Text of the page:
But you don't need to worry anymore–V-Moda is here to help. With a whole line of ultra-tough headphones backed by solid warranties, you don't have to worry about wear and tear; just what songs you want to listen to.
The Crossfade LP-2 ($199.99 MSRP) can take one hell of a beating, while still offering rock-solid audio performance too. Though these headphones aren't new, they hang tough with the best of them at their price point.
On the whole, the V-Moda Crossfade LP-2 exemplifies how to make the most of your equipment. Though it has measurable flaws, not many have a big impact on what you'd actually hear: these imperfections are largely imperceptible.
This response is fairly similar to the ISO226:2003 equal loudness standard, with two main deviations. The first is a reduction in highs (merciful if you hate shrill sounds) and a somewhat weak sub-bass response. The latter is the more important one, but it's unlikely you'll really notice it unless you're watching action movies. Music tends not to lean on the sub-40Hz range all that hard anyway—at least for pop/rock.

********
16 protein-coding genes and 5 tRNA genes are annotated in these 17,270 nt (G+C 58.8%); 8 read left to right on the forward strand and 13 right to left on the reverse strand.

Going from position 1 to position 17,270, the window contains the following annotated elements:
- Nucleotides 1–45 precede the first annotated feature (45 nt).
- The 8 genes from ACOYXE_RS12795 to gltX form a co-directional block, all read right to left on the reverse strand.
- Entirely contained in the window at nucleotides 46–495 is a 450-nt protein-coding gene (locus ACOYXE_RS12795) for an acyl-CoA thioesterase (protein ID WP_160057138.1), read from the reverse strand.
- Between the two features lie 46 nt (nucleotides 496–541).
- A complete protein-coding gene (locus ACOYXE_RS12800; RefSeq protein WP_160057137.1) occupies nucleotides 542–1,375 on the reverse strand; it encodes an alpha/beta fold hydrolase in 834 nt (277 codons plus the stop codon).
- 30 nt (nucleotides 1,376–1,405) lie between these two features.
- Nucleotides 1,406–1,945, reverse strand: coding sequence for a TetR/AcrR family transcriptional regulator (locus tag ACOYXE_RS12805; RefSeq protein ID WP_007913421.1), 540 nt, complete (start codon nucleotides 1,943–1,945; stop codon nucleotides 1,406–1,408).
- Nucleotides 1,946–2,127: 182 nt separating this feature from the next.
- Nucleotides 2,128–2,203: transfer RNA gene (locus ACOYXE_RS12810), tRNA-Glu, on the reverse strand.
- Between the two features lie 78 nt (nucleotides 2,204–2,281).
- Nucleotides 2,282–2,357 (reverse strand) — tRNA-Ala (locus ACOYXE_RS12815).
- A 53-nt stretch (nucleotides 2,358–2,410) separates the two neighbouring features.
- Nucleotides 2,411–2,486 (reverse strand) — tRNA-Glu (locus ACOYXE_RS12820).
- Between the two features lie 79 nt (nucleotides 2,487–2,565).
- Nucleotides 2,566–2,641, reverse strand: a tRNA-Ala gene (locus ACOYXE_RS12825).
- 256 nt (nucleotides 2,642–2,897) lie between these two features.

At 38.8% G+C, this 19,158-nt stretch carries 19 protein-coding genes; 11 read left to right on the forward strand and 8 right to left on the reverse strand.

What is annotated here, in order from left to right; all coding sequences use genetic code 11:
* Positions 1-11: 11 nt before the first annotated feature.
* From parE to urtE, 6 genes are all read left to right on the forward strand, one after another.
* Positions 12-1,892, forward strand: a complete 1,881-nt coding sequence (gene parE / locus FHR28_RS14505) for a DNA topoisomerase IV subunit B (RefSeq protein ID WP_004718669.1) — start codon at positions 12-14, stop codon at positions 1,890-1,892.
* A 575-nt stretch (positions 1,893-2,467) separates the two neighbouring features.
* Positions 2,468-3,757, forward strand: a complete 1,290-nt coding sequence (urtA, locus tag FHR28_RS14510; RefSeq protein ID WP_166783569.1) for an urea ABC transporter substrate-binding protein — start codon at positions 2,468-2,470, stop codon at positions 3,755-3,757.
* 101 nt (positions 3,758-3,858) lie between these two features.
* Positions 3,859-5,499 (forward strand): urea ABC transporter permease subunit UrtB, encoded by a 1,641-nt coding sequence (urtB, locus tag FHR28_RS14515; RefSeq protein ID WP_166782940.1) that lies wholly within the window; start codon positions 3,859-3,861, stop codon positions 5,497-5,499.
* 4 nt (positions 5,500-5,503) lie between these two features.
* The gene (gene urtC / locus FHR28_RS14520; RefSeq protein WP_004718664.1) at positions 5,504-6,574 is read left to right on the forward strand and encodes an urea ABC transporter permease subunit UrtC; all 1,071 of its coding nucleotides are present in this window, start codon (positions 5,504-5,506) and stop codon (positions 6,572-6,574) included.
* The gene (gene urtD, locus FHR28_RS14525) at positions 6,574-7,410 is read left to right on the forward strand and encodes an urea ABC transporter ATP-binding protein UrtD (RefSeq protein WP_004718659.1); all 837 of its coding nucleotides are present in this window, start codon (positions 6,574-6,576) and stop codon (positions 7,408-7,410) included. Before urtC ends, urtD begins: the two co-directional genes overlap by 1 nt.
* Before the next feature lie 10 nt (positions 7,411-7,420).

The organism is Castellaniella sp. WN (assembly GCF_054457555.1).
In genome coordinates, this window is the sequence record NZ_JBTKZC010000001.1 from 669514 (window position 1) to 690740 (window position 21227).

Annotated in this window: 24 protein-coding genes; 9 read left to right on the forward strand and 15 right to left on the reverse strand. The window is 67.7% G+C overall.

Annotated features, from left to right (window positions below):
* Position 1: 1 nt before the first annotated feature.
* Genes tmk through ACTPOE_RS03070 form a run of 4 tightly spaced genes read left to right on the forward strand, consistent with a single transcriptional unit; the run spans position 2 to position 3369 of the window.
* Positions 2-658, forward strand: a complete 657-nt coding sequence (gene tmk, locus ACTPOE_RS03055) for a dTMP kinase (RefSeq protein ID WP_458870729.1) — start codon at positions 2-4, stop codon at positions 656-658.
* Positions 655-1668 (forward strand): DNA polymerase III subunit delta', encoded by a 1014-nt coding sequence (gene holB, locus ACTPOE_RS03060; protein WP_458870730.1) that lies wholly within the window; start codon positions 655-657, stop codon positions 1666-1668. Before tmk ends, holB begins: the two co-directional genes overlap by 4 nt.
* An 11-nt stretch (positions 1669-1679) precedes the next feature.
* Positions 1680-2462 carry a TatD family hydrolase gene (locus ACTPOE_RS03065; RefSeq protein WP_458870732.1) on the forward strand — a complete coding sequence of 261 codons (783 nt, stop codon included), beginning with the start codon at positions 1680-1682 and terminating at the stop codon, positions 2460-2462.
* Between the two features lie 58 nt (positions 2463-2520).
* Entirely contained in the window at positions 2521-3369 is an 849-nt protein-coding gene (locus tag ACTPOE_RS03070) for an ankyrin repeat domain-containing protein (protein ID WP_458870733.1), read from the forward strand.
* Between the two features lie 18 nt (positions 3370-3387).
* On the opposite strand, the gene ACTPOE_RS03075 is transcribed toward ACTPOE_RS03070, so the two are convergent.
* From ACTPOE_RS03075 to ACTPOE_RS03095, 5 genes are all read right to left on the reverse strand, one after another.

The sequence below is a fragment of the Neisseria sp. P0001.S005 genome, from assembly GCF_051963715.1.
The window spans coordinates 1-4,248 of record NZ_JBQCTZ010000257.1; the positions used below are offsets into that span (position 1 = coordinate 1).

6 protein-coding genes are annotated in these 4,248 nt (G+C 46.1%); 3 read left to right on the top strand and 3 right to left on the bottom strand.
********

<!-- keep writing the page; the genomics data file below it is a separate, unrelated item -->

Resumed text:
Obviously, this means that these are not the cans for studio mixing. Not that it's something I need to say for 99% of people reading this, but it's still worthy of pointing out.
If there's one thing the V-Moda Crossfade LP-2s have, it's durability. If there's two things the V-Moda Crossfade LP-2s have, it's durability and style. With an aircraft-grade aluminum chassis and the ability to swap out cables on a whim, the LP-2s aren't going to quit on you. Additionally, you can swap out faceplates on the back to suit your style whenever you'd like.